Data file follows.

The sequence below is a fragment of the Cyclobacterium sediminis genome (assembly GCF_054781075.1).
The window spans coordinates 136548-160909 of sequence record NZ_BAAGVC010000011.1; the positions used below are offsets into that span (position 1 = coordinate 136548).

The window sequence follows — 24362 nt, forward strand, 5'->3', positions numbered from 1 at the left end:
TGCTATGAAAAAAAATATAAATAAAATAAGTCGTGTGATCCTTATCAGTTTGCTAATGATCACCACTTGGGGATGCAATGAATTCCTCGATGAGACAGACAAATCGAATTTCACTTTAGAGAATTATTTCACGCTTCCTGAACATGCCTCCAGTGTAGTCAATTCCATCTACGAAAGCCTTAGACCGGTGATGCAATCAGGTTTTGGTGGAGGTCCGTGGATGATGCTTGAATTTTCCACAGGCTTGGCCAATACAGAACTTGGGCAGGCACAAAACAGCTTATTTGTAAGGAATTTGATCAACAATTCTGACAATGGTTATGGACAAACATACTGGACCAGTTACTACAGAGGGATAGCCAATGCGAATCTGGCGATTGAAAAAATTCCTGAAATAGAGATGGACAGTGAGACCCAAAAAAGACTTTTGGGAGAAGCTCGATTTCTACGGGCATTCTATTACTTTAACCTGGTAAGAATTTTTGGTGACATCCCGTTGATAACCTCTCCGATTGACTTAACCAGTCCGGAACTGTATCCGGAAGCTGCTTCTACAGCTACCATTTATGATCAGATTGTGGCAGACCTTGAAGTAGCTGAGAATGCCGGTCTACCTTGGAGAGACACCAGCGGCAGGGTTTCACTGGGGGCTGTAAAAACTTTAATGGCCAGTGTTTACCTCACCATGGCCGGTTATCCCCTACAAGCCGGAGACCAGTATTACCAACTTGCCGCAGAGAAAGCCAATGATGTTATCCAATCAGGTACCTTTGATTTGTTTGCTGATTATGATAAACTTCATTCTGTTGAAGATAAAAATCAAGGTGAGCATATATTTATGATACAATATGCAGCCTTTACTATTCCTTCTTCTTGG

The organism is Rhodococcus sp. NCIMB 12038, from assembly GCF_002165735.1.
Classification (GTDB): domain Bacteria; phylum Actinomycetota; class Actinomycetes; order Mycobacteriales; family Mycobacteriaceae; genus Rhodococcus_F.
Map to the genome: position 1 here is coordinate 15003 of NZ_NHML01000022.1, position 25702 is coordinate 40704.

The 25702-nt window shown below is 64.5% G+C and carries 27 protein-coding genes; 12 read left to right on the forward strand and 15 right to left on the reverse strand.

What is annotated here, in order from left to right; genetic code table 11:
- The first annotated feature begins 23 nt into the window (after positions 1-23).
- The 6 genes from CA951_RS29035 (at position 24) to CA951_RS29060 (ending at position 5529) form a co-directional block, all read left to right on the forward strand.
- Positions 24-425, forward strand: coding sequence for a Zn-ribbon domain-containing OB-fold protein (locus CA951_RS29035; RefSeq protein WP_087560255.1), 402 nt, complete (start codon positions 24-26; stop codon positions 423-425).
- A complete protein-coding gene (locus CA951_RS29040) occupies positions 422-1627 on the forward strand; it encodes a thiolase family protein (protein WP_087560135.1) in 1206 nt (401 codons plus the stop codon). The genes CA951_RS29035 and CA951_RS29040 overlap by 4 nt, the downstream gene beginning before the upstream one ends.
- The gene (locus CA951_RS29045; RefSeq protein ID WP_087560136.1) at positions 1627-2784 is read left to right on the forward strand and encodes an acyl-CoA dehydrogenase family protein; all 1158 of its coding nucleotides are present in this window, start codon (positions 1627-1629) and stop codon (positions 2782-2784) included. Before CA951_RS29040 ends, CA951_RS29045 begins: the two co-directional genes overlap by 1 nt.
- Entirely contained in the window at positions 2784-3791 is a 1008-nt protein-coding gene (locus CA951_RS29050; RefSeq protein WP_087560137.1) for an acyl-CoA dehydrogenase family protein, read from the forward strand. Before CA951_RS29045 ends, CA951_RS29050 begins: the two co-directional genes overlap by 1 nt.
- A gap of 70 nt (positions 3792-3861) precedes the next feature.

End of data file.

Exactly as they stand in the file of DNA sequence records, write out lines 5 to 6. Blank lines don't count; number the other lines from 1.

The organism is Rhodococcus sp. NCIMB 12038, from assembly GCF_002165735.1.
Classification (GTDB): domain Bacteria; phylum Actinomycetota; class Actinomycetes; order Mycobacteriales; family Mycobacteriaceae; genus Rhodococcus_F.